We start by analyzing experimental data of Spinelli et al. [Phys. Rev. B 81, 155110 (2010)PRBMDO1098-012110.1103/PhysRevB.81.155110] for the conductivity of n-type bulk crystals of SrTiO3 (STO) with broad electron concentration n range of 4×1015-4×1020cm-3, at low temperatures. We obtain a good fit of the conductivity data, σ(n), by the Drude formula for n≥nc≃3×1016cm-3 assuming that used for doping insulating STO bulk crystals are strongly compensated and the total concentration of background charged impurities is N=1019cm-3. At n<nc, the conductivity collapses with decreasing n and the Drude theory fit fails. We argue that this is the metal-insulator transition (MIT) in spite of the very large Bohr radius of hydrogenlike donor state aB≃700 nm with which the Mott criterion of MIT for a weakly compensated semiconductor, naB3≃0.02, predicts 105 times smaller nc. We try to explain this discrepancy in the framework of the theory of the percolation MIT in a strongly compensated semiconductor with the same N=1019cm-3. In the second part of this paper, we develop the percolation MIT theory for films of strongly compensated semiconductors. We apply this theory to doped STO films with thickness d≤130 nm and calculate the critical MIT concentration nc(d). We find that, for doped STO films on insulating STO bulk crystals, nc(d) grows with decreasing d. Remarkably, STO films in a low dielectric constant environment have the same nc(d). This happens due to the Rytova-Keldysh modification of a charge impurity potential which allows a larger number of the film charged impurities to contribute to the random potential.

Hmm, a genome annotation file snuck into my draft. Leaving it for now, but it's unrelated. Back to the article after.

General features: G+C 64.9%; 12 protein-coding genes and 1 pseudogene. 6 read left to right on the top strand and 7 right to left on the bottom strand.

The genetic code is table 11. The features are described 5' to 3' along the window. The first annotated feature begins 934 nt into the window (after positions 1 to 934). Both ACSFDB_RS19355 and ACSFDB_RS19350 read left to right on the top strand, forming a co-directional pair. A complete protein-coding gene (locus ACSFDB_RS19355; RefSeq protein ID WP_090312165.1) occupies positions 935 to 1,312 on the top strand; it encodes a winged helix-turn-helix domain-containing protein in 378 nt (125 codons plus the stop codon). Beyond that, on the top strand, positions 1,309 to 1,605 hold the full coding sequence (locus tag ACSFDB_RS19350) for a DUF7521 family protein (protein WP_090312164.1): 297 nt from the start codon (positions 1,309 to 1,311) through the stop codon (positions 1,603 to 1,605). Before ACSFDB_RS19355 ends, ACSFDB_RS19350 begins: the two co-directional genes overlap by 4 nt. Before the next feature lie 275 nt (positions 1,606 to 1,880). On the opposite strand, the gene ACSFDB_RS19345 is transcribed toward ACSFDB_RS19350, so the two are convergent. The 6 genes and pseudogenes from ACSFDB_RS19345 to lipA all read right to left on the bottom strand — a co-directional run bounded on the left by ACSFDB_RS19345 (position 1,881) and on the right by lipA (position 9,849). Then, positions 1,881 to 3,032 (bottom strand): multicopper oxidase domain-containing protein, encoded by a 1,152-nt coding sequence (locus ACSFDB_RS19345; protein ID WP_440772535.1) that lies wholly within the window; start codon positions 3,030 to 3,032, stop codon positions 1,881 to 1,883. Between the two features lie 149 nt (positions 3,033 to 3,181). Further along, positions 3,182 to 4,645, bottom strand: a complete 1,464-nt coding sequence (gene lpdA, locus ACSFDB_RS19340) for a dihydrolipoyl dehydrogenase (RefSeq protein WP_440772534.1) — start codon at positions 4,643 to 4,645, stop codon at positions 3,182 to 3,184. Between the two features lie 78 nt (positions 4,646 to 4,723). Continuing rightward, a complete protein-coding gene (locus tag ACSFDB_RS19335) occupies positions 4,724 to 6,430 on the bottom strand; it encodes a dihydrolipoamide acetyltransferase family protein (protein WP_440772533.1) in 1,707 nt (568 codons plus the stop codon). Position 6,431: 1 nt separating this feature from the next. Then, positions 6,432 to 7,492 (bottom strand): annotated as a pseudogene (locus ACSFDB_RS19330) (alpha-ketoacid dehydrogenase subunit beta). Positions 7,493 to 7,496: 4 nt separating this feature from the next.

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We are grateful to J. Bharat, C. Leighton, D. Maslov, K.V. Reich, and B. Skinner for useful discussions. Y.H. was partially supported by the William I. Fine Theoretical Physics Institute.
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